Tory Party Trips on Decimal Place

By Simon Veazey
Simon Veazey
Simon Veazey
Freelance Reporter
Simon Veazey is a UK-based journalist who has reported for The Epoch Times since 2006 on various beats, from in-depth coverage of British and European politics to web-based writing on breaking news.
February 18, 2010 Updated: October 1, 2015

A family walk past one of the Conservative party's new nationwide poster campaigns on February 15, 2010 in London (Dan Kitwood/Getty Images)
A family walk past one of the Conservative party's new nationwide poster campaigns on February 15, 2010 in London (Dan Kitwood/Getty Images)
LONDON—Britain’s pregnant teenagers now share something in common with Popeye, thanks to a statistical fumble by the Tory party.

The Conservative Party’s pre-election campaign on ‘Broken Britain’ (and out how to fix it) has been hit by a wandering decimal point.

In a document published on Sunday, ahead of a new election advertising campaign, the Tory Party said that more than half of girls under 18 in the country’s most deprived areas fell pregnant.

In the 20 page document, intended to spear the Labour Party on its own election pledge of social mobility, the Tory party had attacked the incumbent Labour party for the creation of “two nations” – the wealthy, and the impoverished.

But the assertion of a 54% level of conception in the 10 most disadvantaged areas of England was erroneous – the real figure was 5.4%.

With political stakes mounting under the shadow of the approaching election, opposition politicians were quick to jump on the mistake.

But the Conservative party defended the document, playing down the gaffe. "It makes no difference at all to the conclusions of a wide-ranging report which shows that Labour have consistently let down the poorest in Britain," said a Tory party statement.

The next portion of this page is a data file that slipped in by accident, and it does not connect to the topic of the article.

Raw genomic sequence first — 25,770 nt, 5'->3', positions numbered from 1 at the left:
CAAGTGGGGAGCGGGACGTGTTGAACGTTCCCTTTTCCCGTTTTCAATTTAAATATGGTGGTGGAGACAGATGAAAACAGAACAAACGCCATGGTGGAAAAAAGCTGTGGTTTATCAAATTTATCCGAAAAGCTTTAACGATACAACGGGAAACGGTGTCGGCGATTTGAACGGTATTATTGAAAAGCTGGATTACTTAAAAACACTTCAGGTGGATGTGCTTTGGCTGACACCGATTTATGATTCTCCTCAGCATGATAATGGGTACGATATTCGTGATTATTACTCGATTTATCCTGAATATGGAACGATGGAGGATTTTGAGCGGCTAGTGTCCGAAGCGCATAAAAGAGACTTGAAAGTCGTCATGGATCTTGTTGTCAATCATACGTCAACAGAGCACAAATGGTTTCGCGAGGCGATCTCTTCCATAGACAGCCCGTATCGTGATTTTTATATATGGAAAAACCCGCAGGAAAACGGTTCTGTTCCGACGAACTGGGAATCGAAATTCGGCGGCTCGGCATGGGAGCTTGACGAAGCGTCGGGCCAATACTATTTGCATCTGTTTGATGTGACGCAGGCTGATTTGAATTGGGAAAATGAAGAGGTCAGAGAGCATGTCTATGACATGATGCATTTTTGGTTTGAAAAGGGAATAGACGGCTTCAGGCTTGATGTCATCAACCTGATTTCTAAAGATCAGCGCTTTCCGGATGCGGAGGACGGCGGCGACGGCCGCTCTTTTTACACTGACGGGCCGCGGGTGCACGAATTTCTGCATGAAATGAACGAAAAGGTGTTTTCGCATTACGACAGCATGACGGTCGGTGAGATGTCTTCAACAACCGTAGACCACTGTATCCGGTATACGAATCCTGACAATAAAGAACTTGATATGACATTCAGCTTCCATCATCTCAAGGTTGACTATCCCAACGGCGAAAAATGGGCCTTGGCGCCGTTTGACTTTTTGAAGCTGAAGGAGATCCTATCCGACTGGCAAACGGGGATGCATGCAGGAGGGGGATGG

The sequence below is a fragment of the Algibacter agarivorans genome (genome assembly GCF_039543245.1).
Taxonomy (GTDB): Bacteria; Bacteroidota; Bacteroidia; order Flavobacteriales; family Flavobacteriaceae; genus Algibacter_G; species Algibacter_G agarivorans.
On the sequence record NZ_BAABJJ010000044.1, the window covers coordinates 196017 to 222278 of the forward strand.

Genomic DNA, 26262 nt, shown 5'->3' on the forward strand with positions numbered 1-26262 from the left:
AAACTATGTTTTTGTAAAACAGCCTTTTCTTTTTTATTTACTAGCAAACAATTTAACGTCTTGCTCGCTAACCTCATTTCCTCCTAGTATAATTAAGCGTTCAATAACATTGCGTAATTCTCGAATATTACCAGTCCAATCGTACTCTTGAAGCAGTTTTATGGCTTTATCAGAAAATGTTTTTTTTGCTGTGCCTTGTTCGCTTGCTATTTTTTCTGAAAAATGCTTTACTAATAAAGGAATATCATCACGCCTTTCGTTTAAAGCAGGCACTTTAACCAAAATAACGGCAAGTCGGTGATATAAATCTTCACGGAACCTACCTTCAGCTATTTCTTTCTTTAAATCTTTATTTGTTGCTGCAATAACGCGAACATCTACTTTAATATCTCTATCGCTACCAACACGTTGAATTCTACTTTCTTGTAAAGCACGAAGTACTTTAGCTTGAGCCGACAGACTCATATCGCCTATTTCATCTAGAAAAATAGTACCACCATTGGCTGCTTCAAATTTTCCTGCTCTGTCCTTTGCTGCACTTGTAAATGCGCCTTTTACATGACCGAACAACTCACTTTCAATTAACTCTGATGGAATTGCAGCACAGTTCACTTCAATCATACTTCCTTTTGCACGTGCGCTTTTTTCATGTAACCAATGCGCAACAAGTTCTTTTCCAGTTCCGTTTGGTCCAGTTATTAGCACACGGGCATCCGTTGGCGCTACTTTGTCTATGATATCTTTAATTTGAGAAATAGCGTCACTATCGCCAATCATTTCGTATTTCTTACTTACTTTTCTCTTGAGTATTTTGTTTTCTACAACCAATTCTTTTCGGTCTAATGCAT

Rob Eastaway, former President of the UK Mathematical Association, said that the error wasn’t the first of its kind. “There’s quite a long history of politicians and decimal points, ” he told the BBC.

But Mr Eastaway said that although it is easy to make a statistical error, the key is knowing how to interpret the data critically — and to thus spot mistakes.

“Sometimes people publish a statistic and if it looks the kind of thing what they want to see, then they aren’t going to be critical of the number.”

One of the most infamous misplaced decimals was responsible for the creation and popularisation of Popeye.

“This seems to have be based on some findings in 1870 that Spinach has ten times as much iron in it as other vegetables,” said Mr Eastaway. “It was only later discovered, post-Popeye, that this figure was spurious – the decimal point was in the wrong place”

The Tory statistical stumble was seized on by the two other political parties as an example of the Conservatives being out of touch with the nation, and of their tactics of deception.

Calling on the Tories to withdraw the document, Children's Secretary Ed Balls said the "dodgy" figures were an insult to communities.

He said: "They are totally out of touch and have nothing to say on the important issue of reducing teenage pregnancies except smears and distortions."

House of Commons leader Harriet Harman told the BBC: "They are so out of touch. Someone junior made a mistake and no-one picked it up."

The Liberal Democrats' chief of staff, Danny Alexander, said: "The Tories seem to think that half our teenagers are pregnant, our cities are like The Wire and that people will get married for a few extra quid.”

On Monday Tory leader Mr Cameron and party chairman Eric Pickles launched a poster campaign designed to reach out to voters who would not usually vote Conservative.

In the foreword to the "Two Nations" document, Mr Cameron said: "Labour's great claim is that they are 'for the many, not the few'.

"That rings hollow today. This report exposes the truth: after 13 years in government, the party that prides itself on fairness has delivered the very opposite. Labour have failed the poorest in our society."

Simon Veazey
Freelance Reporter
Simon Veazey is a UK-based journalist who has reported for The Epoch Times since 2006 on various beats, from in-depth coverage of British and European politics to web-based writing on breaking news.